Friday, June 29, 2012

Pollution, Poverty, and People of Color

One of the biggest environmental justice issues is the interconnectedness between pollution, poverty, and people of color. Too often, the victims of pollution are those already marginalized in mainstream society by class or race and those with fewer voices to fight with. But even with the difficulties facing them, some communities managed to win against the big corporations and industries polluting their water, air, and land. This past June, the Environmental Health Network launched a special news series highlighting the environmental justice issues facing seven different communities across the United States. Check out the articles!

Day 1: The Factory on the Hill. The people of Richmond, CA live within a ring of five oil refineries, three chemical plants, eight Superfund sites, dozens of other toxic waste sites, highways, two rail yards, ports and marine terminals.

Day 2: 'We are Richmond.' A beleaguered community earns multicultural clout. Richmond's jumble of smokestacks and storage tanks overlooking a port is one of the most industry-dense areas in the San Francisco Bay Area - and one of the poorest and most beleaguered.

Day 3: Stress + pollution = health risks for low-income kids. Facing financial strain, racial tension and high crime rates can wear down immunity and disrupt hormones, making kids more vulnerable to everything around them, including the lead in their yards and the car exhaust in their neighborhood.

Day 4: No beba el agua. Don't drink the water. “They think it’s normal not to drink water from your tap, that it’s normal to have to go buy bottled water. Part of our job is telling people, ‘This is not normal,’ ” said Susana De Anda, co-founder of the Community Water Center.

Day 5: Sacred water, new mine: A Michigan tribe battles a global corporation. The Keweenaw Bay Indians are fighting for their clean water, sacred sites and traditional way of life as Kennecott Eagle Minerals inches towards copper and nickel extraction, scheduled to begin in 2014.

Day 6: Dirty soil and diabetes: Anniston's toxic legacy. As a cleanup of West Anniston stretches into its eighth year, new research has linked PCBs exposure to a high rate of diabetes in this community of about 4,000 people, nearly all African American and half living in poverty. Even today, people there are among the most highly contaminated in the world.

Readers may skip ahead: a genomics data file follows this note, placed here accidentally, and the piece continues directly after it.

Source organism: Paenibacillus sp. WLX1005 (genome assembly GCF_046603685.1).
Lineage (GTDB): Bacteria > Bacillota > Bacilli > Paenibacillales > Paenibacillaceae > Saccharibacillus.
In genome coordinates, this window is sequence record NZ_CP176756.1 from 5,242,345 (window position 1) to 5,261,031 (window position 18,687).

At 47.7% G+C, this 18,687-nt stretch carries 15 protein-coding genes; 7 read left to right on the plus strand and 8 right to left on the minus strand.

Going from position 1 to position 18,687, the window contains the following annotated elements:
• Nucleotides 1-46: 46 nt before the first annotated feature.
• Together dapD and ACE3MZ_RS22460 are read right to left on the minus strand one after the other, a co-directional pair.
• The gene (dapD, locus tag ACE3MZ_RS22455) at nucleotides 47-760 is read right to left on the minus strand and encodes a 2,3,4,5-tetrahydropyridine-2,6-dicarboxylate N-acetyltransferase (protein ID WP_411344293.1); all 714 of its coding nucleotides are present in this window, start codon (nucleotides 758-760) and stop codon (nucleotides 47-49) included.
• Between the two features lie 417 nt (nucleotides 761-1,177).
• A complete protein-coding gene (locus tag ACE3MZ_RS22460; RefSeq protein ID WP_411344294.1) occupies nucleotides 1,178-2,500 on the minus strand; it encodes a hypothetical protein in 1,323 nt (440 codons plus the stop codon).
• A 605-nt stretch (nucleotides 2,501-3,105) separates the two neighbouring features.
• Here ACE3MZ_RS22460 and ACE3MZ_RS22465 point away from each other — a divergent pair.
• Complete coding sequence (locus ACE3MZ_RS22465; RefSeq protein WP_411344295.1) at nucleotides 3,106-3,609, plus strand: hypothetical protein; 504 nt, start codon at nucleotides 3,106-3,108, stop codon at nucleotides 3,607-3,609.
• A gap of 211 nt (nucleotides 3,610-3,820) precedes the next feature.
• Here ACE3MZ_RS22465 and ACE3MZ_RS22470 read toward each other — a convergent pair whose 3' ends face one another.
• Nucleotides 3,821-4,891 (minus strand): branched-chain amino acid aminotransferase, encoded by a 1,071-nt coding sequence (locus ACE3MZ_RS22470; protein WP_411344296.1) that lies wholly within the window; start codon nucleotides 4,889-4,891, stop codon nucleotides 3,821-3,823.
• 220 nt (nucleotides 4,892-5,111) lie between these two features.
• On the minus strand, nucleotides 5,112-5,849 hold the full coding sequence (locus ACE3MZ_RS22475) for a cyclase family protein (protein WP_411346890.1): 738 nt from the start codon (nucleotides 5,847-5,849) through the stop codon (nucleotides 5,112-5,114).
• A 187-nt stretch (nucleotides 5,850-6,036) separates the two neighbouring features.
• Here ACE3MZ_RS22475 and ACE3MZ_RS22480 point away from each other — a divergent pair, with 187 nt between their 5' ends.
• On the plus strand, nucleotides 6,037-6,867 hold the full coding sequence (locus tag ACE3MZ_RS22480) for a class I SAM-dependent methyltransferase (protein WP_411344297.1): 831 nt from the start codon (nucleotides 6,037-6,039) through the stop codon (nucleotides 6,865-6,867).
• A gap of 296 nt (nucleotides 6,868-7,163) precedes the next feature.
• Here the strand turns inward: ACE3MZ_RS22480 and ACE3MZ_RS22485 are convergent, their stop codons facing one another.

Day 7: Falling into the 'climate gap'. Climate change is adding a new dimension to the three-decades-old environmental justice movement as researchers and activists focus on the inequities of the impacts. The rich can turn up air conditioners, move to higher ground, get bailed out by insurance. The poor and minorities are left – as with other environmental injustices – to cope as best they can.

Day 8: Asthma and the inner city: East St. Louis children struggle with life-threatening disease. What is it about this city, and other poor, African American cities, that leaves children with a disproportionate burden of respiratory disease? Is it the factories? The traffic exhaust? The substandard housing? Medical experts have struggled to unravel the mysterious connections between inner-city life and asthma, and they suspect they know the answer: All of the above.

Day 9A: Birth of the movement: "People have to stand up for what is right." A Q&A with two environmental justice pioneers. Just before the 30th anniversary of the protests against a toxic waste landfill at Warren County, North Carolina, Ferruccio and Ramey talk with EHN about their days as pioneers in the environmental justice movement.

Day 9B: Opinion Essay by Bullard: Much of America has wrong complexion for protection. In commemorating the 30th anniversary of the Warren County protests, we cannot celebrate too long because the “NIMBY” (not in my back yard) practice continues to be replaced with the “PIBBY” (place in blacks’ back yards) principle.

Day 10A: Opinion: Fighting environmental racism in the name of charity and justice . The “have not’s” or “have nothings” of the world often get blamed for their poverty as a moral failing on their own part. But perhaps the “haves” are the ones whose hardness of heart is the true moral failure because they don't act upon environmental inequity and destruction.

Day 10B: Opinion: Environmental policies must tackle social inequities. Even today, 30 years after residents of a poor, rural, predominantly African American county in North Carolina tried to block a hazardous waste landfill, the burden of proof still is placed on communities to demonstrate hazards and push for action. This needs to change. Social equity concerns should be incorporated into environmental policies and regulation.

Friday, June 22, 2012

The Other Inconvenient Truth